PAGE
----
Florida Phoenix, a non-profit statewide media blog, reported on Monday that Florida governor candidate Andrew Gillum called the efforts of the Florida Legislature to implement Amendment 4 a “poll tax.”
Amendment 4 was a ballot initiative which passed with 64% of the vote in 2018 and restored the voting rights of Floridians with felony convictions after they complete all terms of their sentence including parole or probation.
The amendment does not apply to those convicted of murder or sexual offenses.
Florida Phoenix also reported that Gillum said, “It was very, very clear that court fees and fines were not in the constitutional language when voters — again 64 percent of us — went out and approved the constitutional amendment to automatically restore rights to a class of returning citizen.”
However, Florida Phoenix left out important facts about Amendment 4.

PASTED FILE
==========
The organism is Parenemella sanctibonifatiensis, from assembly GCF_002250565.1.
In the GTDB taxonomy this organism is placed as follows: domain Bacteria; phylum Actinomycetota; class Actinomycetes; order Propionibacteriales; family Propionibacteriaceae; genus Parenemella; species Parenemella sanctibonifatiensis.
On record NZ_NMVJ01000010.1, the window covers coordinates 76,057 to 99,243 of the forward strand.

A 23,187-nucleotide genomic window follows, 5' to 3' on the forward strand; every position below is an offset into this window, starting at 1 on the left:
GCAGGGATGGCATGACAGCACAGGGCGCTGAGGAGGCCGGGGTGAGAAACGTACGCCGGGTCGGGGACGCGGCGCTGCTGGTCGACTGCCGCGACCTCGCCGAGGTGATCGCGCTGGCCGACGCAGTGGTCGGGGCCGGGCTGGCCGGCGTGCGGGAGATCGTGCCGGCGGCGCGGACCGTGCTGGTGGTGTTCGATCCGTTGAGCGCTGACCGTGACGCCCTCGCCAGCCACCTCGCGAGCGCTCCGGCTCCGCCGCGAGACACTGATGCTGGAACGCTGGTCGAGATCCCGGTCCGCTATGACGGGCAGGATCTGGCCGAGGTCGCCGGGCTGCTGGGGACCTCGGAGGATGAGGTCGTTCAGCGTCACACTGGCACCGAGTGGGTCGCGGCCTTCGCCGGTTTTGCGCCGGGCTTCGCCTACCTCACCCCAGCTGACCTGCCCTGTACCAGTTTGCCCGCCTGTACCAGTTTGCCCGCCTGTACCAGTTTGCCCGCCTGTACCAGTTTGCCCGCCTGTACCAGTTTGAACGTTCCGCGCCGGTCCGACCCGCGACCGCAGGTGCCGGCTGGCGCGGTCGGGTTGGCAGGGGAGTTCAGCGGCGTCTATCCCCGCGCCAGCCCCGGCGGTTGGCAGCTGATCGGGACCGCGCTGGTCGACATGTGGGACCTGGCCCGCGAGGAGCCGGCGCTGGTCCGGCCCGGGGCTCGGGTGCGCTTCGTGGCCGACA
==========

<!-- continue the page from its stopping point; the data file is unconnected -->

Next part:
First, supporters of Amendment 4 told the Florida Supreme Court under questioning about the initiative, that “complete all terms of their sentence” language included fines, fees and restitution.
Second, Florida Phoenix did not include in their report that the implementation language passed by the Florida Legislature allows for individuals to ask a court to waive fees and allows for community service to be substituted for payment in certain instances.
Rather, Florida Phoenix adopted language of those supporting no payment any fees and reported that voters “automatically” restored voting rights for some 1.4 million people who had felony records (except those convicted of murder or sex crimes.)
During another line of questioning, Rep. Barry Loudermilk of Georgia asked Gillum about the state’s efforts to remove voters from the polls who are not eligible to vote.
“Mr. Gillum, you are not opposed to legal purging of the voter database to remove those who are not eligible to vote,” Loudermilk asked.
“I would say I don’t trust the purging process in this state,” Gillum replied, arguing the process is targeted at hampering the minority vote.
Late last year TR reported that Gillum’s brother, Marcus, voted in Leon County, Florida while he was a resident Chicago, Illinois. Months after the report, Marcus Gillum was purged from Leon County’s voter rolls.